So here we go, the first official November guest post.
In the words of Queen Lizzie herself, it’s fair to say that 2006 was my annus horribilis. I cut ties with my family in 2005 while hubby and I were ‘living the dream’ in Cambodia. I carried my pain as if it was a raw and excruciating visible wound. I was a mess, and could not see that there would be a day that I wasn’t.
When we returned home separately at the beginning of 2006 I was very fragile and teetered on the edge of my second breakdown the entire year (I had my first breakdown four years previous). I was working at a sales driven money motivated recruitment company, which was not good for my mental health. I became obsessed with the idea of buying property and almost purchased a complete dud. I was surrounded by affluent people who had been working hard and getting ahead while I’d been travelling and living abroad.
In the November I won a place on the quarterly social weekend. An all expenses paid, no expense spared trip to Reykjavik. After parting non-stop for 36 hours, and being so wasted I was rendered incapable of speaking, I took a taxi alone from the bar to my hotel on the other side of town. When I woke up the next morning I was utterly appalled with myself. I’d crossed the line this time. I’d argued with my boss, shown myself up in front of my colleagues and put myself in unnecessary danger once again.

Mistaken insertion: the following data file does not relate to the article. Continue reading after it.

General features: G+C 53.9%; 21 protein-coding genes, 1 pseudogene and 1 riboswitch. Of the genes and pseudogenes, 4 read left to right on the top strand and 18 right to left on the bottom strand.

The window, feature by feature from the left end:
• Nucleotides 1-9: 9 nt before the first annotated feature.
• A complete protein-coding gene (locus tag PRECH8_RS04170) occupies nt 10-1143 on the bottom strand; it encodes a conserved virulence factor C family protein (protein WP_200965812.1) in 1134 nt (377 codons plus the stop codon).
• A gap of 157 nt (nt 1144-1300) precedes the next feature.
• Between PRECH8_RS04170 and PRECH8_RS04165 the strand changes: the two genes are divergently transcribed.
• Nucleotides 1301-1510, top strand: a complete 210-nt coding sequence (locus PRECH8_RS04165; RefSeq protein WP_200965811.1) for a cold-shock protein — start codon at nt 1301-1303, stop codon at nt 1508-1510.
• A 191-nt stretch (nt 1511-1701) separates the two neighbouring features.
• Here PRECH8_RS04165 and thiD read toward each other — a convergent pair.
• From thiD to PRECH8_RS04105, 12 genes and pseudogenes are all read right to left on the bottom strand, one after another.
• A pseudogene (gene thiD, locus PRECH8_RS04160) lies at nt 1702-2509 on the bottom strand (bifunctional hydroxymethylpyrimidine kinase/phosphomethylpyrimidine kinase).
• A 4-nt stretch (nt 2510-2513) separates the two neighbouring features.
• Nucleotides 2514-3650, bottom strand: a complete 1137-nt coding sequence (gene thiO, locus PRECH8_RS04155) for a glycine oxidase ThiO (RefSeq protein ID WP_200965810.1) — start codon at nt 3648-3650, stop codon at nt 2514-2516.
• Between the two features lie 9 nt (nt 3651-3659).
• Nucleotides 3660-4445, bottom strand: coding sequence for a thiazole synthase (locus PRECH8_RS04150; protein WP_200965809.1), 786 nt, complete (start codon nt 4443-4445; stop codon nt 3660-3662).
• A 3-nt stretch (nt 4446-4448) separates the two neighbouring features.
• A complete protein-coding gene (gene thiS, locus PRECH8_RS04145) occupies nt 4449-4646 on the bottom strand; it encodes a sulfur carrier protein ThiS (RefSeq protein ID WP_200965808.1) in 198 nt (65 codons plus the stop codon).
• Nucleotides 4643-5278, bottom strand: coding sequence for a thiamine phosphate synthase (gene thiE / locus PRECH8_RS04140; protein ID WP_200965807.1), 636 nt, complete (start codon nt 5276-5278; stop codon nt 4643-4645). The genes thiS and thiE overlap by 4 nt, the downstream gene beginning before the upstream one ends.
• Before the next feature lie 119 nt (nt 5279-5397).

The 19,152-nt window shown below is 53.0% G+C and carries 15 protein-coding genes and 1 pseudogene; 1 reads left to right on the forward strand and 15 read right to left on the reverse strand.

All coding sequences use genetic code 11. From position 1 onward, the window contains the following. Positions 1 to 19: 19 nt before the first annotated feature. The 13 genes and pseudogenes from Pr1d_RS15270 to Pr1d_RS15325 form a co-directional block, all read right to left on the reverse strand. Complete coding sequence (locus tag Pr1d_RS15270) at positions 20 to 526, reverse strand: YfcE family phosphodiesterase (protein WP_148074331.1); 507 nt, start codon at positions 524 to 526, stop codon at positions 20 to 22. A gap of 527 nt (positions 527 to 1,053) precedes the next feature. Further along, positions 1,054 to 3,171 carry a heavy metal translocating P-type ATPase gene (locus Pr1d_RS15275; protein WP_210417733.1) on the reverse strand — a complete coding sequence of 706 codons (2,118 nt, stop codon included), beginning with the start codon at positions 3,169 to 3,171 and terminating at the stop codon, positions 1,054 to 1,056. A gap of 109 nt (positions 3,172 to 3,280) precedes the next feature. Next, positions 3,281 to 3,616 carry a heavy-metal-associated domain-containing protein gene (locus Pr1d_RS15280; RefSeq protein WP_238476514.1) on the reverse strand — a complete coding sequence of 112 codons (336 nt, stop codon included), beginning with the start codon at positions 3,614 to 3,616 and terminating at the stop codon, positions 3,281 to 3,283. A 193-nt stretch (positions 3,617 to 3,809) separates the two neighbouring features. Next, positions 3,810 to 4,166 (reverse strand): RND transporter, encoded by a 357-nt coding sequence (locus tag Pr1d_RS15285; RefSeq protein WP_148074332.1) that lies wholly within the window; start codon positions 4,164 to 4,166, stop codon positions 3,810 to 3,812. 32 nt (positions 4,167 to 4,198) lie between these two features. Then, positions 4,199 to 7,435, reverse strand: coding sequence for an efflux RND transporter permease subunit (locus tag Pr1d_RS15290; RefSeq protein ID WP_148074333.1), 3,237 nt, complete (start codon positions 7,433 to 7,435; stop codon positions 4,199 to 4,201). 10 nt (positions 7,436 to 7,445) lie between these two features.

I looked in the mirror and told myself that enough was enough. It stopped right here and right now. Today was going to be the first day of the rest of my life. It was my rock bottom, the penny had finally dropped and I woke up to the chaos I’d created in my life. I spent three months completely detoxifying. I didn’t even even look at an alcoholic drink during this period, then I learnt self-control so I would be able to have one or two then call it a day. I worked out and got my endorphins flowing. I ate great food and woke up my previously foggy brain. I read a ton of self-help books and developed a positive mental attitude. Most of all I learnt to be happy with the person in the mirror.
Fortunately my hubby gave our relationship one last chance and we worked things out. In fact it was the making of us (but that’s another story for another time). That horrendous year now feels like it happened to someone else, but I’ll never forget how close I was to losing everything.
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